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Full-contact martial arts comes to Macau on 21 May in FURY 1 – Clash of the Titans.


Since the dawn of time man has been looking to test and prove his endurance, strength and skill against a worthy opponent in one form of full-contact sport or another. It seems to be an instinct intrinsic to human nature. In ancient Greece, as early as 648 BC a blend of boxing and wrestling called Pankration was introduced into the Olympics Games. The term was derived from a combination of the words for “all” and “strength/power” – in other words an allencompassing fighting style and the beginnings of organized, minimal rules, empty-handed combat. Through the ages the concept evolved and adapted to civilizations as they came and went. Popularity also peaked and waned over the millennia with notable activity at the beginning of the 20th century. Numerous multi-disciplinary, no-holds-barred events searched for the most effective fighting style in Europe, Japan and the Pacific Rim, as well as in the Gracie family’s vale tudo martial arts tournaments in Brazil. The late 1980s and early ’90s ushered in the most recent and more organized resurgence and modern Mixed Martial Arts (MMA) was born. For the past 20 years MMA has been growing in popularity in Europe and the USA, propelled largely by the Ultimate Fighting Championship (UFC). Sets of rules such as the Unified Rules of Mixed Martial Arts have created a safer and more reasonable environment and opened the door for a wide acceptance and following. Under the surface, Hong Kong is now also starting to catch onto the MMA craze and is home to several fighters. The gyms and dojos that were, until recent years, catering only to the demand for Muay Thai/kickboxing, are now filling up with enthusiasts of all ages and professions who can’t wait to throw off the monkey suit after a long day at work and dive onto the mat for a gruelling session of the martial arts of their choice. Brazilian Jiu Jitsu (BJJ), wildly popular in the USA for its effectiveness in grappling and submission and an arguably essential element to an all-round MMA training, is now also gaining recognition in Hong Kong with some world-class instructors and purpose-built training facilities. I spoke with Damien Roche, director of the Kontact Mixed Martial Arts Training Centre in Central recently. Roche arrived in Hong Kong 6 years ago and has witnessed the evolution of the interest in MMA


here firsthand. He points out that, even though there are as yet no formal regulations for MMA in Hong Kong and China, it is really taking off and is already hugely popular in Shanghai. In fact, even fashion labels are clambering over one another to get in on the action. ‘For fitness, it’s a very complete sport, you get to work your whole body,’ says Roche. But he advises those who want to train more seriously than just for workout purposes to first develop a foundation in one particular style and then go from there. Being from a karate and kickboxing background himself, Roche recommends people start with standing styles. Although the basics in such styles may be slightly counter-intuitive, once they are mastered, it is easier to move to the grappling styles, which tend to follow a more natural and instinctive approach. In November 2009, Roche organized the first Vegas-style MMA event in Macau, which was hugely popular. So, following on that success, he is organizing FURY I – Clash of the Titans, the region’s first cage championship competition to be held in Macau on May 21. It’ll be a Vegas-style, high-class event in the Grand Ballroom of the Grand Hyatt Macau at City of Dreams – complete with food and champagne. This preliminary battle for the light heavyweight title will feature Antony “Wild Thing” Rea from France against Yoshiki Takahashi from Japan. The 33-year-old Rea stands 1.83m and weighs in at around 93kg, has a total of 17 wins (10 by knockout and six by submission) and 13 losses. He specializes in savate, Greco-Roman wrestling and Brazilian Jiu-Jitsu. Forty-one-year-old Takahashi, stands 1.78m and also weighs in at around 93kg with 28 wins (eight by knockout and 10 by submission), 24 losses, three draws and a no contest. He specializes in Pancrase from Japan, a hybrid form of wrestling derived from the aforementioned ancient Pankration. This is set to be the first of several such MMA events to be scheduled at 3- or 4-month intervals with an impressive list of participants reading like a Who’s Who of the MMA world, such as the likes of Ramazan “The Punisher” Ramazanov from Russia versus “Russian Beast” Sergei Vasiliev, Dion “The Soldier” Staring versus Peter “The Chief” Grahams, Jason Jones (Netherlands), Vaughn Anderson (Canada), James Doolan (UK), Nabuhiro Obiya and Takeshi Numajiri (Japan), Sayed “White Tiger” Irshaad and Vuyisie “Cheetah” Colossa (South Africa).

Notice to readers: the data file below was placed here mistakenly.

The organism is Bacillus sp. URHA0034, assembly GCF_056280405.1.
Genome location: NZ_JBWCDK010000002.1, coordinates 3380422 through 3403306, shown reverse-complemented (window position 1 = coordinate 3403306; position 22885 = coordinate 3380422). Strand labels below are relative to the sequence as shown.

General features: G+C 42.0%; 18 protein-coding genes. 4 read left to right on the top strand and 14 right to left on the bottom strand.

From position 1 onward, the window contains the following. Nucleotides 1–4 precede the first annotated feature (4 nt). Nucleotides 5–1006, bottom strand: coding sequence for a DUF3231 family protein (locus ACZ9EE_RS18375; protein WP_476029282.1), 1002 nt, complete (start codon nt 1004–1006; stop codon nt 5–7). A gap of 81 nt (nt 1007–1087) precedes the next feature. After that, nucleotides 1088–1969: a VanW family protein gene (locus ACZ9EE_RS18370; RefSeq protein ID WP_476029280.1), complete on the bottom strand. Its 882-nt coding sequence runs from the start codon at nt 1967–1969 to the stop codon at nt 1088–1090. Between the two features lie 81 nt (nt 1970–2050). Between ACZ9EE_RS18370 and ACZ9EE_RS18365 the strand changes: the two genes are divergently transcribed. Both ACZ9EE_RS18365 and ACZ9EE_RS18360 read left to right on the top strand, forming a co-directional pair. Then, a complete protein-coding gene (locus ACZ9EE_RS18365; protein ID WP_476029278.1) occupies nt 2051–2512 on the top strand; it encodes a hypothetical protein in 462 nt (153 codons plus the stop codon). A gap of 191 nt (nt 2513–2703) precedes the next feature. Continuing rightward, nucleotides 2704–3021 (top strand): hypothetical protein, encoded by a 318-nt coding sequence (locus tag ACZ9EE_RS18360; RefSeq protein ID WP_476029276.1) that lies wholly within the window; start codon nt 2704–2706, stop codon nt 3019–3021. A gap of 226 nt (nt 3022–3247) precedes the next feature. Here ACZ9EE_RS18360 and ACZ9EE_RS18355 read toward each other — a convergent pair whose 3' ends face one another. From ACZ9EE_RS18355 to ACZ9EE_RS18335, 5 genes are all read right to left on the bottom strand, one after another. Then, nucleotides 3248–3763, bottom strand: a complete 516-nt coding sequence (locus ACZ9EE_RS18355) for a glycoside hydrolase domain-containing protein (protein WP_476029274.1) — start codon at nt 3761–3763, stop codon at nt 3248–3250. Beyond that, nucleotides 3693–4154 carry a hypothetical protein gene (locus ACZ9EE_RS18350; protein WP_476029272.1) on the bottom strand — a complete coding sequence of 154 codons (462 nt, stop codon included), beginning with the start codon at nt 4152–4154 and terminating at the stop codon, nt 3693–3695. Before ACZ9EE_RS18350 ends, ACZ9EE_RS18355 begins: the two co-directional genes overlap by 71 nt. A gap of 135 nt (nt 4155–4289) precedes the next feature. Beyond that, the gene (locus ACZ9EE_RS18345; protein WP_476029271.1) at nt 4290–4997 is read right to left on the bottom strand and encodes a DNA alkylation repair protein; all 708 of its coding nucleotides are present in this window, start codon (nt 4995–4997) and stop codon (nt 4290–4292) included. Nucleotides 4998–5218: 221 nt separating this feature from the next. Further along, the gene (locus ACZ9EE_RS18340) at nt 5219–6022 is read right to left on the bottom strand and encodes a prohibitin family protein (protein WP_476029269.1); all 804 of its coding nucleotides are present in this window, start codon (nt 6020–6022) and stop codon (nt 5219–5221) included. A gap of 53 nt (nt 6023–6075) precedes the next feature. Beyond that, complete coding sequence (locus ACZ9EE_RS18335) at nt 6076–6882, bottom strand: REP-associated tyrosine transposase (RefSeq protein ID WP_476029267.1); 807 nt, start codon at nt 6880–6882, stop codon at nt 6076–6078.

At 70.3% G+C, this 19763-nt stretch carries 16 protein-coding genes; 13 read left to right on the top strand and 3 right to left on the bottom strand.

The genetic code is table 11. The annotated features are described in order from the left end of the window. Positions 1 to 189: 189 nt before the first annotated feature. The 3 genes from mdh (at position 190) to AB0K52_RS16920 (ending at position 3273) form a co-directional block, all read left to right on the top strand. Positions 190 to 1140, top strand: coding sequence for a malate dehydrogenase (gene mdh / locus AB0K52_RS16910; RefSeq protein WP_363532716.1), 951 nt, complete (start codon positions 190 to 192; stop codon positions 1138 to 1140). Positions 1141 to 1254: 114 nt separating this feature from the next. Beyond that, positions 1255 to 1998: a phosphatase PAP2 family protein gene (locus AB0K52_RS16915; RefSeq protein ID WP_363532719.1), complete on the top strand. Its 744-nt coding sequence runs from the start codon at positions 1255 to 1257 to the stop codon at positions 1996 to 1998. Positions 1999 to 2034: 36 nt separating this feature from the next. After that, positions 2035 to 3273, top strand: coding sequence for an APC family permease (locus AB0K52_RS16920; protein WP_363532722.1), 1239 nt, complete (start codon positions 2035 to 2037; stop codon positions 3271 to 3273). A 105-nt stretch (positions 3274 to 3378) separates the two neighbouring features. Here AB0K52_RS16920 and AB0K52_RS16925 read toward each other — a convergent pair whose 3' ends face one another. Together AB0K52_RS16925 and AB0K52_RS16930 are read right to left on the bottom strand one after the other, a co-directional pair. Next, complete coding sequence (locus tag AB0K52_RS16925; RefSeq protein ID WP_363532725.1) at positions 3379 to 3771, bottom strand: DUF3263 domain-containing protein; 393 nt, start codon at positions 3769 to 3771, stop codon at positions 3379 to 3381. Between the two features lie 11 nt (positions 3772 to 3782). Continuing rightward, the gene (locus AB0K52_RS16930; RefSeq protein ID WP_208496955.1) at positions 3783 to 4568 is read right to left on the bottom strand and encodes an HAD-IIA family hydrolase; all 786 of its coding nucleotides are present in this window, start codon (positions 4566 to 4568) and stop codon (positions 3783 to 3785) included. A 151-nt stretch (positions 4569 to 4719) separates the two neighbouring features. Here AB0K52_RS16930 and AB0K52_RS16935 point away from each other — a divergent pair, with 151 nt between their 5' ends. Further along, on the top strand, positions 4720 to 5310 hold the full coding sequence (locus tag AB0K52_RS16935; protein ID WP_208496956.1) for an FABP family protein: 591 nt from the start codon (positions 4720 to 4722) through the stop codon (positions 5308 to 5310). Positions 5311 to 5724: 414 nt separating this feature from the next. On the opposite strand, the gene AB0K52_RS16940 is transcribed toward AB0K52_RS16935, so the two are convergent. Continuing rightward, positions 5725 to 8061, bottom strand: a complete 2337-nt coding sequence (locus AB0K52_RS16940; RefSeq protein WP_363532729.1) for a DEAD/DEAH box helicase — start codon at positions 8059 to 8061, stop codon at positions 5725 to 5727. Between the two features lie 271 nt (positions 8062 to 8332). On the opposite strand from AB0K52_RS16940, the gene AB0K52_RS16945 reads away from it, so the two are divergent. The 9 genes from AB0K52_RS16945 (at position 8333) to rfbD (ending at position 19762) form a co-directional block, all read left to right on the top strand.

bc magazine 6 May 2010 - pg 46  

The late 1980s and early ’90s ushered in the most recent and more organized resurgence and modern Mixed Martial Arts (MMA) was born. For the...